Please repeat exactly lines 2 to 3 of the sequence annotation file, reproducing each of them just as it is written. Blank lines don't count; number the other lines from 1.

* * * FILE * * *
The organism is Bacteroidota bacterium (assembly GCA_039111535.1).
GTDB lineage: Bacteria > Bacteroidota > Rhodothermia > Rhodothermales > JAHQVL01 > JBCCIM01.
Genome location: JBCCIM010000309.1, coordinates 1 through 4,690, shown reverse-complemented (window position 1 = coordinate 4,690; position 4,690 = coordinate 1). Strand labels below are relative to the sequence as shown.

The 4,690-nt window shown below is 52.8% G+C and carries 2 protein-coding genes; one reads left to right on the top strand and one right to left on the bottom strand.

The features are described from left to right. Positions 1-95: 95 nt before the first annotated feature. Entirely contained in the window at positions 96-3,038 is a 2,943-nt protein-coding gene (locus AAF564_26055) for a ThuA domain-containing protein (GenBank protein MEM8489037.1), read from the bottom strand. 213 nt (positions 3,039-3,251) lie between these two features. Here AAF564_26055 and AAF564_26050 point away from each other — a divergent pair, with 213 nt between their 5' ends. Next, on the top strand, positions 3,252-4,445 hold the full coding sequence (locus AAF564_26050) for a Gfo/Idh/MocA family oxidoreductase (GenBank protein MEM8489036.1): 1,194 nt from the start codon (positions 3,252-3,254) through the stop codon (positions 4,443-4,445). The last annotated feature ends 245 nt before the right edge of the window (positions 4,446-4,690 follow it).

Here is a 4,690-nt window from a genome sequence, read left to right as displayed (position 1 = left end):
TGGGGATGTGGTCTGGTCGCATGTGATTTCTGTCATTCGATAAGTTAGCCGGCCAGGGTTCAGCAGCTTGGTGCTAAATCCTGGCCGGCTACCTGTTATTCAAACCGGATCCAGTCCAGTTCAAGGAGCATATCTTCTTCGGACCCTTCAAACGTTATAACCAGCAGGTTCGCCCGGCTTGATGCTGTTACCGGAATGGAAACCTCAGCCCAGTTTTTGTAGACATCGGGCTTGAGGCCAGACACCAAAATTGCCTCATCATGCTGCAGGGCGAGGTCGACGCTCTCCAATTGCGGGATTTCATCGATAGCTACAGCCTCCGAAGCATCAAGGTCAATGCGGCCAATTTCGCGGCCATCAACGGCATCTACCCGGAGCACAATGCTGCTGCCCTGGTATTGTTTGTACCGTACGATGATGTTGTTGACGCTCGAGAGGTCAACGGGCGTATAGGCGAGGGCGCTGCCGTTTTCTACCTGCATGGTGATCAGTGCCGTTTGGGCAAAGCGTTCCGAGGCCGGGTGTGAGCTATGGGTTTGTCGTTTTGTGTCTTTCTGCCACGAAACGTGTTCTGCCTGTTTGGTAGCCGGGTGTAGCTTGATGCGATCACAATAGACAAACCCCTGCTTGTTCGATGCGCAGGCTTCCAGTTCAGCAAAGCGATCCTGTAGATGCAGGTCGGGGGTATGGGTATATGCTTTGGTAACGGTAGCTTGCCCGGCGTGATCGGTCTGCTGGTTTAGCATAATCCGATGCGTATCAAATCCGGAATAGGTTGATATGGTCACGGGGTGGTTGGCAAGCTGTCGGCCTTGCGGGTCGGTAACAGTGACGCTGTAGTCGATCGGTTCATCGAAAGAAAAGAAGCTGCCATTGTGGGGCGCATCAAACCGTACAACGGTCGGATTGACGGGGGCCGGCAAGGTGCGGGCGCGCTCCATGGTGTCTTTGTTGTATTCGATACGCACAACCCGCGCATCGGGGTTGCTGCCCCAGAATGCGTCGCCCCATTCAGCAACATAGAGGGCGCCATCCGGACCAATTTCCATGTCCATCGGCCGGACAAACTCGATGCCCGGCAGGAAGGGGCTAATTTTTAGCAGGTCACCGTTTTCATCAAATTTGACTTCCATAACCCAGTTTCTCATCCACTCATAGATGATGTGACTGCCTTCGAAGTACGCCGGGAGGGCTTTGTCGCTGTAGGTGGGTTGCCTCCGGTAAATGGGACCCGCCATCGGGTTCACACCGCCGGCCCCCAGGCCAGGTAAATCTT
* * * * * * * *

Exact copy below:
GTDB lineage: Bacteria > Bacteroidota > Rhodothermia > Rhodothermales > JAHQVL01 > JBCCIM01.
Genome location: JBCCIM010000309.1, coordinates 1 through 4,690, shown reverse-complemented (window position 1 = coordinate 4,690; position 4,690 = coordinate 1). Strand labels below are relative to the sequence as shown.